According to the world trade organization, some 80 to 90 per cent of world trade relies on trade finance. In 2016, world merchandise trade recorded its lowest growth in volume terms since the financial crisis of 2008, increasing by just 1.3 per cent. This is half the level achieved in 2015 and well below the 4.7 per cent average annual growth rate since 1980. In 2009, the volume of Nigeria’s international trade amounted to circa US$80.74 Billion constituting about 22.6% of its total Gross Domestic Product (GDP).
What is Trade Finance?
Trade finance is a way for manufacturers to export their goods knowing the importer who may be on the other side of the world and someone they’ve never met but only corresponded with will pay them.
The Development of Trade Finance
Trade finance developed out of bills of exchange. A bill of exchange is a promise-to-pay under which a company (the buyer) agrees to pay the seller a given sum of money at some point in the future – usually three months ahead. It’s a sort of post-dated cheque. To make it more acceptable, bills of exchange were endorsed by prominent merchants.
Bills of exchange are similar to bankers’ acceptances (which are also promises-to-pay issued by companies to banks in return for short-term loans). The banks resell these bills in the market at a discount but guarantee payment. Discount houses developed by buying bills of exchange at a discount to face value, holding them to maturity and gaining their full value. They funded their holdings of bills by short-term borrowing from banks, one of the precursors of the money market. These bills were either held to maturity or sold in the discount market and brokers developed to match buyers and sellers in return for a commission.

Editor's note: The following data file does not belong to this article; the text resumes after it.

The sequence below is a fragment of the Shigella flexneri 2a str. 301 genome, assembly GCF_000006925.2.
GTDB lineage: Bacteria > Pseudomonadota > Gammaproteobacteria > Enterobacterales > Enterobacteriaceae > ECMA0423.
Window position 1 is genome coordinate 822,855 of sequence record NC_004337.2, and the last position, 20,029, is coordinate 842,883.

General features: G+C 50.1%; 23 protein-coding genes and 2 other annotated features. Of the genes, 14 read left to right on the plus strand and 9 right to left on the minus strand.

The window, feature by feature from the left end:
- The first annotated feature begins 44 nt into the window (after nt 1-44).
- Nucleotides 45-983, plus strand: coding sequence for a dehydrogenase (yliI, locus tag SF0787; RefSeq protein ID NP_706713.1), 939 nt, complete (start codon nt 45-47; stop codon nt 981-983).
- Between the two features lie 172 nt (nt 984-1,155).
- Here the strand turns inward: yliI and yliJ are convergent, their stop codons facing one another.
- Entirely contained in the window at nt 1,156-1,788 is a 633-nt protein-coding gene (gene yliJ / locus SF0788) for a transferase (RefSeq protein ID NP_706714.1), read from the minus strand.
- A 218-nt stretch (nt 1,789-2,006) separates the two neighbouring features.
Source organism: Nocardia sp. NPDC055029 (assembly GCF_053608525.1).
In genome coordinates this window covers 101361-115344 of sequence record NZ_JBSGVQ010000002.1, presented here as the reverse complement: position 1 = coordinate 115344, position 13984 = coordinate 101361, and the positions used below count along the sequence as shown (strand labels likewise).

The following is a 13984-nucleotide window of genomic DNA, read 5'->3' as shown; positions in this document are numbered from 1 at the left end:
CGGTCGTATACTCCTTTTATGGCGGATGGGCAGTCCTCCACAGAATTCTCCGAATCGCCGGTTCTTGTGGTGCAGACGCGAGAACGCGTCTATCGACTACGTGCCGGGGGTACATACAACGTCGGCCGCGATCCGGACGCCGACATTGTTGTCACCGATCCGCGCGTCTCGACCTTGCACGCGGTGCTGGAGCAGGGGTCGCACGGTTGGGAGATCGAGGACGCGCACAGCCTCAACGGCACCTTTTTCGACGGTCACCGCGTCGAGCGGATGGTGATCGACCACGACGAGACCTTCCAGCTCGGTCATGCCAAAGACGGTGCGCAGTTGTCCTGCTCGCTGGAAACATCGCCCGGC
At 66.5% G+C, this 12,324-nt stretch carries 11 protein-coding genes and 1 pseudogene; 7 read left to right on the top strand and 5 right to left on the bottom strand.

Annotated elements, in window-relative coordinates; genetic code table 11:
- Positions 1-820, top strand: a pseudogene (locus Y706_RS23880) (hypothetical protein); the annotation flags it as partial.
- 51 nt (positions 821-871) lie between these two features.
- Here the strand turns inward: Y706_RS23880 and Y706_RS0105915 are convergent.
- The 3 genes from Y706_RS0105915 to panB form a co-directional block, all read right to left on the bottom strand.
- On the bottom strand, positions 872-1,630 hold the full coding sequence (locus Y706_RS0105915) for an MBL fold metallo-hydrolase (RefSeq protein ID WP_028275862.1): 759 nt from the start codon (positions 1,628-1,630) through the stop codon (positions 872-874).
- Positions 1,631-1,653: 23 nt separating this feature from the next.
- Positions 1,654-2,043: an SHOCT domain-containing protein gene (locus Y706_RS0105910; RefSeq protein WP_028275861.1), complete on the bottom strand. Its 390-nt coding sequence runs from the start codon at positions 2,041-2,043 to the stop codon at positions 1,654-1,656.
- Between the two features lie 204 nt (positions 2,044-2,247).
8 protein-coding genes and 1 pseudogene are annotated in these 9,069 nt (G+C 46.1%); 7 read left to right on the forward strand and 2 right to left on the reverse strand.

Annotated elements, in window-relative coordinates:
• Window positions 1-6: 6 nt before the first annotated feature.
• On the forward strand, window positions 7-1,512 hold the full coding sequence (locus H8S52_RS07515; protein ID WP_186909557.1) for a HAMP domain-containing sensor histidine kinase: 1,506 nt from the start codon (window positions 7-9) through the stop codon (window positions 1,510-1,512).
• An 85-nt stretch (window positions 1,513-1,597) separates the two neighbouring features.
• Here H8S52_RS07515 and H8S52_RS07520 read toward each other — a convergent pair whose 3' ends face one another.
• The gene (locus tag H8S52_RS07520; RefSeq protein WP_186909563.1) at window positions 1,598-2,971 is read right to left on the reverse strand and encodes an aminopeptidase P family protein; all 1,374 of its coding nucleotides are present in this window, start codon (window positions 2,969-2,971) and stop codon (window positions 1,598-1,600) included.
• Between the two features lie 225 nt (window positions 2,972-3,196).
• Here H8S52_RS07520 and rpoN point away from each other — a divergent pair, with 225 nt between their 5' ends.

This was how international trade grew – at a time before email or even the telephone when exporters (sellers) and importers (buyers) on different sides of the world might not know each other and business was conducted by letter. The exporter wouldn’t ship goods without being sure of payment. The importer wouldn’t pay for the goods in advance without sight of them or, at least, assurance as to their quality and proof of shipping and insurance.
This is where trade finance houses and merchant banks stepped in. The exporter would have the goods inspected by an independent third-party agency and deposit the bill of landing (shipping confirmation) and certificates of inspection and insurance with its bank.
The importer would deposit the purchase price with its bank, which would issue a letter of credit (like a bill of exchange) payable in three months’ time. With the respective banks holding the money and the documentary confirmations of quality, shipping and insurance, the exchange of good for the letter of credit could be completed.